On the other hand, Birender Singh, who works in the power sector and hails from Punjab, is extremely disappointed that the on-board WiFi entertainment system is not working. He asks the ticket conductor, who is at a loss to help because he does not understand how WiFi works.
It finally turns out that passengers can access content on the MyFreeTv app and watch a mix of old Hindi movies and some comedy shows. But there is no access to the Internet.
The return leg of the journey sees a much more packed train.
The Gatimaan leaves Agra Cantonment at 5.50 pm sharp from platform six, where I had disembarked in the morning. Platform six is adjacent to platform one, so this makes the entry and exit from the station much easier.
Once again, one door in the compartment is locked, but an attendant comes around to open it this time.
The packed executive class includes several foreigners.
An Australian family travelling with their daughter are delighted with the services. "The train has met our expectations. I think it is going to be very good for tourists. But I am disappointed that the WiFi is not working. We foreigners really look forward to being able to use it."
The family travelled from Australia to Kolkata and then to Bhopal from where they had taken the Bhopal Shatabdi to Agra. From Delhi, they plan to fly to Darjeeling to complete the last leg of their journey.
Manick Mehra, who works with a food and beverage company in Delhi, feels the timing of the train is perfect. "We want India to come up to our expectations. I was particularly happy that the bakery products and bread served were good, though the sandwich did not look so appetising."
Paul Berteus from Chile is also pleased with the service. "I had travelled from Varanasi to Agra and now plan to spend a few days in Delhi. I am happy that of the five trains I travelled in India, only one has got delayed; the other four kept time."
The food on the way back comprises cake, sandwich, cutlet (the chicken version for the non-vegetarians), barfi (Indian sweet), a namkeen (savoury) and nimboo pani (lime juice) along with the option of tea or coffee.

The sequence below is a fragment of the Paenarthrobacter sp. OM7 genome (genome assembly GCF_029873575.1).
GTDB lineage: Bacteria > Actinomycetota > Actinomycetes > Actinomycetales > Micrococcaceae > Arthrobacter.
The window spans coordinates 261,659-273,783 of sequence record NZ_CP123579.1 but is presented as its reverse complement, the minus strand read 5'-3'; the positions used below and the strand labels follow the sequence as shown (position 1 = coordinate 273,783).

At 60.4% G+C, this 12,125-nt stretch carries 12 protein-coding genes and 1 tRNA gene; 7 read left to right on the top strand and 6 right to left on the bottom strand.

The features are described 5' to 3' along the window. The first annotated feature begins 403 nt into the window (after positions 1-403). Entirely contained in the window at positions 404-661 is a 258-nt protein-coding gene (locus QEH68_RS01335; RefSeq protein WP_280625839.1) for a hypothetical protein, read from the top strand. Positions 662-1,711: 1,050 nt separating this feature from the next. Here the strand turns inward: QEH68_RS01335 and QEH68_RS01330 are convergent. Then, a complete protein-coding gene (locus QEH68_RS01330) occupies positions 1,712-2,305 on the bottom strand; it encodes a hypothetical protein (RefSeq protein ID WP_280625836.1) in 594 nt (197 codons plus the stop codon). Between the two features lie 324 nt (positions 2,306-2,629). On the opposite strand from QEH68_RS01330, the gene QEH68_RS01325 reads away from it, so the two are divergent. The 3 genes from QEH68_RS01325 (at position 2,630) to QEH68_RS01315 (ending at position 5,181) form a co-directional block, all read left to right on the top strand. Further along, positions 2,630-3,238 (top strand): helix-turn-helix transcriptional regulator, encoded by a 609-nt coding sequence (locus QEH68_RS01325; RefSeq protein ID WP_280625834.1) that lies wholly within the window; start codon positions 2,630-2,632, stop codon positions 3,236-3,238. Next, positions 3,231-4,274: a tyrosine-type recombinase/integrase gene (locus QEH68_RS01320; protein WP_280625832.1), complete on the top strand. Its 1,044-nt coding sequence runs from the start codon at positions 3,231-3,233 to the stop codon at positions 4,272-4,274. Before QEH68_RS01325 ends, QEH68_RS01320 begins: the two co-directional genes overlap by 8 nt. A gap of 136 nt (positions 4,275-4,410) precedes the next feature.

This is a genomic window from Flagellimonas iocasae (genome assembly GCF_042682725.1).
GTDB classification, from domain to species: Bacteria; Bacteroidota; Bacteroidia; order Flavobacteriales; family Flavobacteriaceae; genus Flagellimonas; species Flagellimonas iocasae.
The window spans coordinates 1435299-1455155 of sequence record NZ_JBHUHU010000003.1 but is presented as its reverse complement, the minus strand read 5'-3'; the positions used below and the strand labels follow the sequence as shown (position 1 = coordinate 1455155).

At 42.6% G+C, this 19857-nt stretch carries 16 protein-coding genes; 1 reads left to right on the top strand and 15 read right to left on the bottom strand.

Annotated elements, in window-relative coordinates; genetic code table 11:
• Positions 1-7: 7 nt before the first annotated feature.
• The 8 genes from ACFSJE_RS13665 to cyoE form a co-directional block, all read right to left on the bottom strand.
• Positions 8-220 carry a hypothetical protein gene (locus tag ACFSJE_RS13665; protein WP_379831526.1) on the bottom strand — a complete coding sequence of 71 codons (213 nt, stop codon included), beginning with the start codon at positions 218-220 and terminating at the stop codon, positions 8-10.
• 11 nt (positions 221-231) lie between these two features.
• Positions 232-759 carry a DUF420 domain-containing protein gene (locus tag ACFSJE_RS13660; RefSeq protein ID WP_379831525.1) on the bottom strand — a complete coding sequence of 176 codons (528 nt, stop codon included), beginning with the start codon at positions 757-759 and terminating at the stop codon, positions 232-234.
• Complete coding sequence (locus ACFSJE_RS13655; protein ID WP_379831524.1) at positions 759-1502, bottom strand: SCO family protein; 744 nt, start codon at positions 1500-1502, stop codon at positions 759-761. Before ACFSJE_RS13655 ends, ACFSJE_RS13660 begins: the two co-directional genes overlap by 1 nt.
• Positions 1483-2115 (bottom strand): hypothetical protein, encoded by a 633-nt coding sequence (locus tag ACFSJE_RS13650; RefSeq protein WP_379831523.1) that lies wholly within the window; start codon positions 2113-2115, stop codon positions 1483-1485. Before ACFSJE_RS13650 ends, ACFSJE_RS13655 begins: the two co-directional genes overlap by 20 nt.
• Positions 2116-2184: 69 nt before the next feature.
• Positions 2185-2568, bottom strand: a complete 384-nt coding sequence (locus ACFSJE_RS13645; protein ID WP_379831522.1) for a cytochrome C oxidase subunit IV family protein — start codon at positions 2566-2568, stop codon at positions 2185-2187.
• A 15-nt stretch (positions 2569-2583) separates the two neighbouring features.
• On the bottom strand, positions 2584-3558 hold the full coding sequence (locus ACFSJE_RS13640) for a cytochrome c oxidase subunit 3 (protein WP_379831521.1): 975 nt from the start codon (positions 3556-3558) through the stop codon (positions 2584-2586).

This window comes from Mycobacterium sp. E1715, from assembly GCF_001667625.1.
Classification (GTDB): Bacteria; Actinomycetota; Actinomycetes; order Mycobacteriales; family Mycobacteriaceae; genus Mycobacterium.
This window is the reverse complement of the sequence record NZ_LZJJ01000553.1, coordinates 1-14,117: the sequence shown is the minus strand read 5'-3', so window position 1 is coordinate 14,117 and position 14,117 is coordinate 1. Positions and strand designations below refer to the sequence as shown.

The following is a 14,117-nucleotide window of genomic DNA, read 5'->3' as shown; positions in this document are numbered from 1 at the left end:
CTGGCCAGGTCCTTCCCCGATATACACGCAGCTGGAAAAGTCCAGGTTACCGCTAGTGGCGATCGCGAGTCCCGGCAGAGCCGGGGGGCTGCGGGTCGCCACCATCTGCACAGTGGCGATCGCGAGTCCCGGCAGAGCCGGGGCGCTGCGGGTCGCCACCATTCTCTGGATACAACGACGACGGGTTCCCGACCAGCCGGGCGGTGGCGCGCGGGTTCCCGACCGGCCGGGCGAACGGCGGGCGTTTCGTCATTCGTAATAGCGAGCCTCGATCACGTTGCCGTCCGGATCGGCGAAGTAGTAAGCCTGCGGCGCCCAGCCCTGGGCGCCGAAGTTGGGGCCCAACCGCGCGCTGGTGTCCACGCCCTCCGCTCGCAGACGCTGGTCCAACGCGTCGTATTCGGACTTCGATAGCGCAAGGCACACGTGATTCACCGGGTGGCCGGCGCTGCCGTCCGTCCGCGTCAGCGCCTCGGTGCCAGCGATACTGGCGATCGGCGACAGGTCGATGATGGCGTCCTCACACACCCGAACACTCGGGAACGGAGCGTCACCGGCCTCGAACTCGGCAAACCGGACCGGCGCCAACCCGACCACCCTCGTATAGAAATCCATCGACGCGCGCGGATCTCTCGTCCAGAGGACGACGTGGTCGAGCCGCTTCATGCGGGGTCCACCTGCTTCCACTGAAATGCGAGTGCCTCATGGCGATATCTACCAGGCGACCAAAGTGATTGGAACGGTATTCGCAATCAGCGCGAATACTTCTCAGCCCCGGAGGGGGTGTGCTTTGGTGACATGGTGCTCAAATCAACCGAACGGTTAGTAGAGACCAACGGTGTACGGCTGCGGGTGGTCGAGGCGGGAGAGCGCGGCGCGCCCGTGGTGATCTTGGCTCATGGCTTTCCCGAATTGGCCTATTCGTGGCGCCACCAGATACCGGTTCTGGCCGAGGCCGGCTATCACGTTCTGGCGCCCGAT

The biodegradable toilets are clean though it requires a great deal of strength to open the sliding doors connecting the compartments. However, the stewards are ever willing to help. Young and energetic, they say they have received on-the-job training and are paid Rs 15,000 per month plus food.
Agrawallahs, though, are not too happy with the introduction of the Gatimaan Express.
"We have three Agra specific trains including the Taj Express and the Shatabdi which bring tourists in the morning and take them back in the evening," says Rajiv Talwar, chairman of the Federation of the Travel Agents Association of India. "We want Agra to become a destination where people come and stay for at least three to four days and this is not happening."
But this is hardly the moment for criticism.
M D Naushad, a Noida-based exporter who, along with his colleague Mohammad Ahsan, visited Agra to see the Taj Mahal, sums up the popular sentiment of passengers on the Gatimaan, "Bahut zabardast gaadi hai. Dil khush ho gaya hai. (It is a fantastic train. It's made us very happy.)"
The Gatimaan Express operates six days a week, except Friday. It leaves Hazrat Nizamuddin railway station at 8.10 am and reaches Agra Cantonment at 9.50 am.
On its return leg the same day, it departs from Agra at 5.50 pm and reaches Nizamuddin at 7.30 pm.
Although the Gatimaan is a far cry from a real high-speed train, the Indian Railways are now planning to roll out similar trains to Lucknow and Chandigarh.